In 2012, the U.S. Department of Energy’s Office of Science awarded a $120 million grant to a new technology center focused on battery development - headquartered at Argonne National Laboratory in suburban Chicago, Illinois. As VOA’s Kane Farabaugh reports, there scientists are making the next technological breakthroughs in energy storage.
Video

Video In NW Pakistan, Army Offensive Causes Massive Number of Displaced

Pakistan’s army offensive in North Waziristan has resulted in the large-scale displacement of the local population. VOA's Ayaz Gul reports from northwest Pakistan where authorities say around 80 percent of the estimated 1 million internally displaced persons [IDPs] have settled in Bannu district, while much of the remaining 20 percent are scattered in nearby cities.
Video

Video Kurdish Peshmerga Force Secures Kirkuk, Its Oil

The Kurdistan regional government has sent its Peshmerga troops into the adjacent province of Kirkuk to drive out insurgents, and to secure the area's rich oil fields. By doing this, the regional government has added a fourth province to the three it officially controls. The oil also provides revenue that could make an independent Kurdistan economically strong. VOA’s Jeffrey Young went out with the Peshmerga and filed this report.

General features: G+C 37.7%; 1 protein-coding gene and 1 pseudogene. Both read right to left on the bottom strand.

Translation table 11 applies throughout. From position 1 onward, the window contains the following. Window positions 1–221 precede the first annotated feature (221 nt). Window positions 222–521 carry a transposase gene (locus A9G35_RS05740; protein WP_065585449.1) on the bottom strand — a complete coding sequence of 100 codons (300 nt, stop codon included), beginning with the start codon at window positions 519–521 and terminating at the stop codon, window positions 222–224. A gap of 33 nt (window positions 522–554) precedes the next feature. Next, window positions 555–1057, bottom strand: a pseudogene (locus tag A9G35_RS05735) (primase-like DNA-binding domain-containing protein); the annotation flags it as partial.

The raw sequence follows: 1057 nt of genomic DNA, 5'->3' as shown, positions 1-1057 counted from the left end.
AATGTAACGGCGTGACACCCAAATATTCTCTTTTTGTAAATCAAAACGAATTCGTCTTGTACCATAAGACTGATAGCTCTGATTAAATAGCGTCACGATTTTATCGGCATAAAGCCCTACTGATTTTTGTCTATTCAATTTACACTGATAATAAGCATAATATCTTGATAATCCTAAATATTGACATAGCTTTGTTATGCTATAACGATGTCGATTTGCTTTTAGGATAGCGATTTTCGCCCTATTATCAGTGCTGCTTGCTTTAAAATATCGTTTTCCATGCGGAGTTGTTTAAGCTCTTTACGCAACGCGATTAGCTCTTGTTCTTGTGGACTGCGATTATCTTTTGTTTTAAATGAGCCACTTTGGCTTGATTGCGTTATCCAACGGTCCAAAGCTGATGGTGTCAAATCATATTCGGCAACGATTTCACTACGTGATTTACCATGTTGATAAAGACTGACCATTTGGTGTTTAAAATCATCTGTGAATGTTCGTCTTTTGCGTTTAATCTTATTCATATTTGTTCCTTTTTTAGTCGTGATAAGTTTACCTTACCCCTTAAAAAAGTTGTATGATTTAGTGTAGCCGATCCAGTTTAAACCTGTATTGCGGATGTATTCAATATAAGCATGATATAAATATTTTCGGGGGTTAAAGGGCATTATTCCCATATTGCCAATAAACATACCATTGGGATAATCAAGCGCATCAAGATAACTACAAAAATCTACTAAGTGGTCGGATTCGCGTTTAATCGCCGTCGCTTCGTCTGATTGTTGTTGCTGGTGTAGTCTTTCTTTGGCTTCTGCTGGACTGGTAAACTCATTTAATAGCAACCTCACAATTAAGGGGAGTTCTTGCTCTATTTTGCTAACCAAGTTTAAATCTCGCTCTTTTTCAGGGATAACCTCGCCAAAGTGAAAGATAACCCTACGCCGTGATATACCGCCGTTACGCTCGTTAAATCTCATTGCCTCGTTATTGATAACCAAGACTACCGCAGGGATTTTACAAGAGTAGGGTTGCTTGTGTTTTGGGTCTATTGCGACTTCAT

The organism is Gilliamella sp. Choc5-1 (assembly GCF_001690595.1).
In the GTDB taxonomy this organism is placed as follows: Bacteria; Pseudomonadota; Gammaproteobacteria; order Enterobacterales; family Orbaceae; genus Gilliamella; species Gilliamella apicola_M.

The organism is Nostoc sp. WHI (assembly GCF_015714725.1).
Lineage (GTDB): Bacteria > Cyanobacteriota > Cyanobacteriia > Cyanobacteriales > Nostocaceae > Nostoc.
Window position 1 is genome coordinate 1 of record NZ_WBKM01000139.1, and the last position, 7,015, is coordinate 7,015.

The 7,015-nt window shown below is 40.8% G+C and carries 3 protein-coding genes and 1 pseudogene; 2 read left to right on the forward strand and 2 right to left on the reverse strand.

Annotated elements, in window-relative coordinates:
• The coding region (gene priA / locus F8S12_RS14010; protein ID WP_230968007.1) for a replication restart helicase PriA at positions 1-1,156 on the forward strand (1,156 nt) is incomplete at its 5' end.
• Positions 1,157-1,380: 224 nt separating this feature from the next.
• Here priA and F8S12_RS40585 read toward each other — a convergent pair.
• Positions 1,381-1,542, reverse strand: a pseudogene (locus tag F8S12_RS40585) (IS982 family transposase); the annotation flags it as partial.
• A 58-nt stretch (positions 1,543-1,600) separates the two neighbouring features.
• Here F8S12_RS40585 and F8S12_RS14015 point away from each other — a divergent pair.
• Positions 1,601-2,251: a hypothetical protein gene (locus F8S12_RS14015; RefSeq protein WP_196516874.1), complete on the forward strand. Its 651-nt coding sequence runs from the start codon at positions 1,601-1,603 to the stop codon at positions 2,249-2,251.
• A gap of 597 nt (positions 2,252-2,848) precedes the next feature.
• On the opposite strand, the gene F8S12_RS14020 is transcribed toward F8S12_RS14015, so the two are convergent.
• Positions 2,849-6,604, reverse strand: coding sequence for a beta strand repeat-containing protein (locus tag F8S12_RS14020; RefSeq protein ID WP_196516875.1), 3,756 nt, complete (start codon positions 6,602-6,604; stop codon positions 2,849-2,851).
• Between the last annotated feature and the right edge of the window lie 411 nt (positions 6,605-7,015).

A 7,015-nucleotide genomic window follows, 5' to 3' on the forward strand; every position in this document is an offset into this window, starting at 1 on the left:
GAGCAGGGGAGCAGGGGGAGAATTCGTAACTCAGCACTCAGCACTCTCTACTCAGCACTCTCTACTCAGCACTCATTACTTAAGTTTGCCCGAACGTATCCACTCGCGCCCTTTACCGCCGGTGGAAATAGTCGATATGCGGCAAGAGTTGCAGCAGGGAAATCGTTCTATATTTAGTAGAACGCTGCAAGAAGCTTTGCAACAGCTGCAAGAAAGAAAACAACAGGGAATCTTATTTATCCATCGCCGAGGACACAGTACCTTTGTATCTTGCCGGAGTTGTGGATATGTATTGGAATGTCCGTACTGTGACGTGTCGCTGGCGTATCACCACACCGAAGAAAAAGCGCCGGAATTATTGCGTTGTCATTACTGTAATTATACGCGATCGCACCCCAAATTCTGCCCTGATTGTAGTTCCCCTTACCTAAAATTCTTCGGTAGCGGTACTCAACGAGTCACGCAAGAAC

Video

Video Malaysia Reeling: Second Air Disaster in Four Months

Malaysia is reeling from the second air disaster in four months involving the country’s flag carrier. Flight 340 vanished in March and despite an extensive search, no debris has been found. And on Thursday, Flight 17, likely hit by a surface-to-air missile, came apart over eastern Ukraine. The two incidents together have left more than 500 people dead. VOA Correspondent Steve Herman reports from Kuala Lumpur.

AppleAndroid

More Americas News

Trial Imminent for Detained Venezuelan Protest Leader Lopez

Lopez's wife, Lilian Tintori, says outside pressure needed on Venezuelan president to move case forward
More

Sex Workers Seek HIV Prevention

The Lancet publishes new series on HIV
More

Texas Gov. Perry Orders State National Guard to Border

Governor says he took extraordinary measure to help secure the border, his critics say it is a political stunt
More

Cuba Hopes for More Investment as Chinese President Arrives

Chinese President Xi Jinping begins a two-day visit to Cuba on Monday evening
More

Video Shunned by Family, Haitian Orphan Finds Supportive Home

'We deal with [HIV] stigma by ... making life as normal for kids as possible'
More

Video Addicts’ Safe Haven in Vancouver Helps Control HIV

Supervised-injection facility lowers spread of infection locally, studies show, but has critics
More